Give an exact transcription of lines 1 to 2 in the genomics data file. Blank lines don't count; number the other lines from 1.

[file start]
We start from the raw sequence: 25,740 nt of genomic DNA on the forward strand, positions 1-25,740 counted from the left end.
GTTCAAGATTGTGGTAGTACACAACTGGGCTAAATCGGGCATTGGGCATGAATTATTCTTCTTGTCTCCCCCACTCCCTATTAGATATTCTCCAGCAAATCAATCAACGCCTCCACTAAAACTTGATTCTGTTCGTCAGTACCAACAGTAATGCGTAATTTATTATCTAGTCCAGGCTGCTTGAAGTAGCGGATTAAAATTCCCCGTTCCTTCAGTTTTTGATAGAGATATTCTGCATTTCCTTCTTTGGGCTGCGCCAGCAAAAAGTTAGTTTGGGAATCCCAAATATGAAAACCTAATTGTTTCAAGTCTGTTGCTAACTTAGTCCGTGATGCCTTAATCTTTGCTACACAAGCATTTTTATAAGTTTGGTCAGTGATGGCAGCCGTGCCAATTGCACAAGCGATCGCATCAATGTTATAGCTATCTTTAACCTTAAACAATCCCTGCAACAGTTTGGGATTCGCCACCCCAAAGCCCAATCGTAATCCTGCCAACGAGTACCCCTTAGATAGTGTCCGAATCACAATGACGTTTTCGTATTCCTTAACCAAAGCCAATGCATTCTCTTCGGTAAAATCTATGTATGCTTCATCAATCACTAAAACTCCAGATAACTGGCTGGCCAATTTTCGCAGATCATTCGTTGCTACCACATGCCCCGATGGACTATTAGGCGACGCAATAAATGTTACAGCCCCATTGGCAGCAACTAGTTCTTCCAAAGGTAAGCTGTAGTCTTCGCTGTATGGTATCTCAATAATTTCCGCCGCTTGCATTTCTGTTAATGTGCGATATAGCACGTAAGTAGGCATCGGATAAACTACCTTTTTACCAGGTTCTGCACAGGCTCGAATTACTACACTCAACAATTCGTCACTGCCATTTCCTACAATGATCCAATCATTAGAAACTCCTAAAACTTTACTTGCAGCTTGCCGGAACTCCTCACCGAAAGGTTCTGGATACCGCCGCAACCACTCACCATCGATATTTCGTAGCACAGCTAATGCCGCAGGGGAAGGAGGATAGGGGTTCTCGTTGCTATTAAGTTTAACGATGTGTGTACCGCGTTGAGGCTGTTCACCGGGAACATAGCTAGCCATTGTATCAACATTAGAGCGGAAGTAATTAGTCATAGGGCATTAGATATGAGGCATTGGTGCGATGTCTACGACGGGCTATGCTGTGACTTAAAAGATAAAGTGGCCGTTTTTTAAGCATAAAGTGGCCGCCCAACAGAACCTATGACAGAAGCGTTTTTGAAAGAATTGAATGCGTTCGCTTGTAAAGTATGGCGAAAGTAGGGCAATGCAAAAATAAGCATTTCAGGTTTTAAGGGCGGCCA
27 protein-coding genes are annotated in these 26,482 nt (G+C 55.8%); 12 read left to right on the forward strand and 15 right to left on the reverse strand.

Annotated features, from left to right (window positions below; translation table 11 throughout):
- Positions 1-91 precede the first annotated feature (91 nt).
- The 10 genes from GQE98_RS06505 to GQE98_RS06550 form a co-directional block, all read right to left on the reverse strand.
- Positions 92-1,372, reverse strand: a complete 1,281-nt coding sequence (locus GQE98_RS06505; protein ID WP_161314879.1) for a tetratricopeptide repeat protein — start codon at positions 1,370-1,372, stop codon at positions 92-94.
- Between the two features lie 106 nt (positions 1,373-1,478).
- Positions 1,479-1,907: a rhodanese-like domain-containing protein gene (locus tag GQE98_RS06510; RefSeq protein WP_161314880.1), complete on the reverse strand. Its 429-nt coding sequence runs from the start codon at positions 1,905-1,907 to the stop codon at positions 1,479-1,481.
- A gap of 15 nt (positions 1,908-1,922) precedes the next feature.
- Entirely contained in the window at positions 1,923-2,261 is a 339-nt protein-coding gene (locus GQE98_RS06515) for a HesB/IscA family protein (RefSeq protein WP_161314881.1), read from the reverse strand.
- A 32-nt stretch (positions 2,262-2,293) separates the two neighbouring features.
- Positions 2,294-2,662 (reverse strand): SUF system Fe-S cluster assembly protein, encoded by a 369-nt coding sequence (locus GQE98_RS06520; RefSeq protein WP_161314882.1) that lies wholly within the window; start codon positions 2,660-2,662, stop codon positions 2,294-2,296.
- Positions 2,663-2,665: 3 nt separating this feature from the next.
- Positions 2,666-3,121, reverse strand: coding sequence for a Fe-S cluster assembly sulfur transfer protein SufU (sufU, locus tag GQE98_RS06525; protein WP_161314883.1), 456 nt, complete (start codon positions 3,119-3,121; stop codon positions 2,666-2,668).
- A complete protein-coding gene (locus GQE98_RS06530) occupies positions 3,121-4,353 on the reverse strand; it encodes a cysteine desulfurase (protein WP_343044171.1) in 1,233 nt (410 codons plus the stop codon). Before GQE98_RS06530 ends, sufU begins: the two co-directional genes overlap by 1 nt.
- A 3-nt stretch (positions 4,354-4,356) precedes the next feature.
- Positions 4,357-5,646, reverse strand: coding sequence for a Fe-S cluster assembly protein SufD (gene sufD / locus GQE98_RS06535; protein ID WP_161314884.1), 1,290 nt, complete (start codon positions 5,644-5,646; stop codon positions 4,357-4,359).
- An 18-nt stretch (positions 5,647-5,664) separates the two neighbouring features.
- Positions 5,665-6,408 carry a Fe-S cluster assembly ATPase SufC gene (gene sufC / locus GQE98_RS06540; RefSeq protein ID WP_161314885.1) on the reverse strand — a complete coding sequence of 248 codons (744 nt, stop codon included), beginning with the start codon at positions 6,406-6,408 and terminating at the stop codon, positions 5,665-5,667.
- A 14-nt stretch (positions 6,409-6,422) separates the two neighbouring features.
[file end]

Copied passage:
We start from the raw sequence: 25,740 nt of genomic DNA on the forward strand, positions 1-25,740 counted from the left end.
GTTCAAGATTGTGGTAGTACACAACTGGGCTAAATCGGGCATTGGGCATGAATTATTCTTCTTGTCTCCCCCACTCCCTATTAGATATTCTCCAGCAAATCAATCAACGCCTCCACTAAAACTTGATTCTGTTCGTCAGTACCAACAGTAATGCGTAATTTATTATCTAGTCCAGGCTGCTTGAAGTAGCGGATTAAAATTCCCCGTTCCTTCAGTTTTTGATAGAGATATTCTGCATTTCCTTCTTTGGGCTGCGCCAGCAAAAAGTTAGTTTGGGAATCCCAAATATGAAAACCTAATTGTTTCAAGTCTGTTGCTAACTTAGTCCGTGATGCCTTAATCTTTGCTACACAAGCATTTTTATAAGTTTGGTCAGTGATGGCAGCCGTGCCAATTGCACAAGCGATCGCATCAATGTTATAGCTATCTTTAACCTTAAACAATCCCTGCAACAGTTTGGGATTCGCCACCCCAAAGCCCAATCGTAATCCTGCCAACGAGTACCCCTTAGATAGTGTCCGAATCACAATGACGTTTTCGTATTCCTTAACCAAAGCCAATGCATTCTCTTCGGTAAAATCTATGTATGCTTCATCAATCACTAAAACTCCAGATAACTGGCTGGCCAATTTTCGCAGATCATTCGTTGCTACCACATGCCCCGATGGACTATTAGGCGACGCAATAAATGTTACAGCCCCATTGGCAGCAACTAGTTCTTCCAAAGGTAAGCTGTAGTCTTCGCTGTATGGTATCTCAATAATTTCCGCCGCTTGCATTTCTGTTAATGTGCGATATAGCACGTAAGTAGGCATCGGATAAACTACCTTTTTACCAGGTTCTGCACAGGCTCGAATTACTACACTCAACAATTCGTCACTGCCATTTCCTACAATGATCCAATCATTAGAAACTCCTAAAACTTTACTTGCAGCTTGCCGGAACTCCTCACCGAAAGGTTCTGGATACCGCCGCAACCACTCACCATCGATATTTCGTAGCACAGCTAATGCCGCAGGGGAAGGAGGATAGGGGTTCTCGTTGCTATTAAGTTTAACGATGTGTGTACCGCGTTGAGGCTGTTCACCGGGAACATAGCTAGCCATTGTATCAACATTAGAGCGGAAGTAATTAGTCATAGGGCATTAGATATGAGGCATTGGTGCGATGTCTACGACGGGCTATGCTGTGACTTAAAAGATAAAGTGGCCGTTTTTTAAGCATAAAGTGGCCGCCCAACAGAACCTATGACAGAAGCGTTTTTGAAAGAATTGAATGCGTTCGCTTGTAAAGTATGGCGAAAGTAGGGCAATGCAAAAATAAGCATTTCAGGTTTTAAGGGCGGCCA